Part of the difficulty in attracting a diverse set of people to technology jobs is a chicken-and-egg problem. Women and under-represented minorities don’t often see themselves in those positions, which makes it less likely they would pursue them.
Sometimes examples exist in plain sight, but we don’t realize the importance of them until later. That happened to author Margot Lee Shetterly, who grew up in Hampton, VA, surrounded by a community of educated and professional African Americans. It was “simply the natural order of things: growing up in Hampton, the face of science was brown like mine,” she writes in the book. “I knew so many African Americans working in science, math, and engineering that I thought that’s just what black folks did.”
Clearly, she realized how wrong those assumptions were, and that revelation became the book “Hidden Figures,” telling the story of the “West Computers,” a group of black women who helped build up the nation’s aeronautics industry in the years following World War II. The movie version starring Taraji P. Henson and Octavia Spencer opens nationwide Thursday.
“Hidden Figures” focuses on the lives and work of Katherine Johnson, Dorothy Vaughn, Mary Jackson, and Christine Darden whose brainpower helped build the National Advisory Committee for Aeronautics at Langley Field into the modern NASA center of today. The mathematicians started out as “human computers,” doing the research and calculations needed by the male engineers pursuing space flight and other projects.
In preparing for his 1962 launch to orbit, astronaut John Glenn wanted Johnson to double-check the electronic computer’s calculations. “If she says the numbers are good, he told them, I’m ready to go,” Shetterly quotes Glenn saying.
By the 1970s, however, technological advances made these human computers obsolete and NASA eliminated the positions.
Shetterly weaves the women’s professional and personal stories around the broader context of racial discrimination prevalent in society—and the growing movement to end those abuses. She’s done her homework, citing all manner of memos, wedding announcements, newsletters, and personal interviews to learn more about the women’s work and lives.
That’s my only quibble with the book: I wanted more of their voices. But it’s almost as if Shetterly wants us to know that she’s done all her homework. “Hidden Figures” often gets sidetracked in context—about NACA, the city of Hampton, how America’s race problem is viewed overseas.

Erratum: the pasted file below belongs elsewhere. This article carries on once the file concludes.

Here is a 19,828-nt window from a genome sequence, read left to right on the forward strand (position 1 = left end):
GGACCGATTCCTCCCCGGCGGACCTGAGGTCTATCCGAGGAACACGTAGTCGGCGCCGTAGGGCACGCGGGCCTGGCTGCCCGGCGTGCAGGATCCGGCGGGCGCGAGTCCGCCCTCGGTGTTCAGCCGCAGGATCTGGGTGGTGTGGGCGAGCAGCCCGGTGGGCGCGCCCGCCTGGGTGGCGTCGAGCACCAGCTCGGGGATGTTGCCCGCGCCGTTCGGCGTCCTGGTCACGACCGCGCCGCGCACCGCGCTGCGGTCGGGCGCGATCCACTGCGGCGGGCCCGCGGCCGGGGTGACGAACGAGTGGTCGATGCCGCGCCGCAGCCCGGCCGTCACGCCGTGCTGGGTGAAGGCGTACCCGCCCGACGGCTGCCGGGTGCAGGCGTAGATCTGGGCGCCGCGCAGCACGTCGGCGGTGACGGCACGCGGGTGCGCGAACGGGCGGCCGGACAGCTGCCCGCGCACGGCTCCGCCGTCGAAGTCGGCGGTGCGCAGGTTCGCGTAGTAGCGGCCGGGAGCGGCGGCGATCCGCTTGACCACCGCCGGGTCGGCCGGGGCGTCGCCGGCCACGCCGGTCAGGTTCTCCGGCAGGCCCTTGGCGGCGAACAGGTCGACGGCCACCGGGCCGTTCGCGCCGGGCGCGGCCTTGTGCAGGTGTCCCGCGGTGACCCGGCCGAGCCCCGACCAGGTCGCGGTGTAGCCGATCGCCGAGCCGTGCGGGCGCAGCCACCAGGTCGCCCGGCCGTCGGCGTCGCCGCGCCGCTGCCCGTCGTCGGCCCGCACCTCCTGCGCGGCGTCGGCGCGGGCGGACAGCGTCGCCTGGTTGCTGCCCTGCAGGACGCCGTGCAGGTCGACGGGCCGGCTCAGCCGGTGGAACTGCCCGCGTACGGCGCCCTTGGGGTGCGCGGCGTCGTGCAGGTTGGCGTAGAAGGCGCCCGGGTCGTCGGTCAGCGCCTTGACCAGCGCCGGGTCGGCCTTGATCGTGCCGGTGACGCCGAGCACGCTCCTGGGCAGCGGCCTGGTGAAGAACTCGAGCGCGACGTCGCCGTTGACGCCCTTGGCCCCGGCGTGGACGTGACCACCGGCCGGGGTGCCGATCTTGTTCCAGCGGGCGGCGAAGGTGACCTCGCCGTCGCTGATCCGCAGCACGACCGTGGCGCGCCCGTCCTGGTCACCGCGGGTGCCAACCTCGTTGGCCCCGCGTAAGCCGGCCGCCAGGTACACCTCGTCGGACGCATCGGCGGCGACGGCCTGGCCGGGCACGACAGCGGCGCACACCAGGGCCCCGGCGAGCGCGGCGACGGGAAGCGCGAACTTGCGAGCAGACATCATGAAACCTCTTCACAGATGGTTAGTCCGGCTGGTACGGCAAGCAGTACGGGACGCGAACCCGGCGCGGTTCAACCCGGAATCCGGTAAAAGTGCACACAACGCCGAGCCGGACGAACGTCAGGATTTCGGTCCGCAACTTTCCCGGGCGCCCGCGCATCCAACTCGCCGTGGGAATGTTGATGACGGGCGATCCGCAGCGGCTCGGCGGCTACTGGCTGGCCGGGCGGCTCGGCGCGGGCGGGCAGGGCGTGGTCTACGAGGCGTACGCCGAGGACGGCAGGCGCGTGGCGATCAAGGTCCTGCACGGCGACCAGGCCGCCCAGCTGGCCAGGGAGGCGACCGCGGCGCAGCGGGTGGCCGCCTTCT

Most of us are already familiar with the racial and political backdrop of the 1950s and ’60s, or at least familiar enough to put these women’s momentous achievements in context. The shifts from their personal story as pioneers in the American workplace to more general historical discussions felt jarring.
When I got to those passages, I found myself reading hurriedly to get back to the narrative about the women themselves. Through their knowledge, expertise, and grit, they created a professional oasis in Langley, which was no small feat in a Virginia that vigorously enforced segregation. (That’s not to say that Langley completely promoted equality. To the contrary. Jim Crow laws remained in force. The women weren’t allowed to use the restroom in their own building; they had to go a half-mile away to the one designated for them. And the women had to sit in the “Colored” section of the dining room.)
While the book does tell about the enormous loads these women bore, as mathematicians, mothers, community leaders, and wives, Shetterly makes a point of noting their stoicism. They always maintained that they were just doing their jobs.
Of the “West Computers” Shetterly focuses on only Christine Darden and Katherine Johnson are still alive. Johnson, at age 97, received the Presidential Medal of Freedom from President Obama in 2015.
It’s lucky for us Shetterly recognized the unique context she grew up in, and through that lens was able to bring to life this important story. Too often, history is told solely through white faces. “Hidden Figures” introduces us to the black women who literally did the math to help get man on the moon, and provides an important example that could inspire another generation of women and people of color to follow in their footsteps.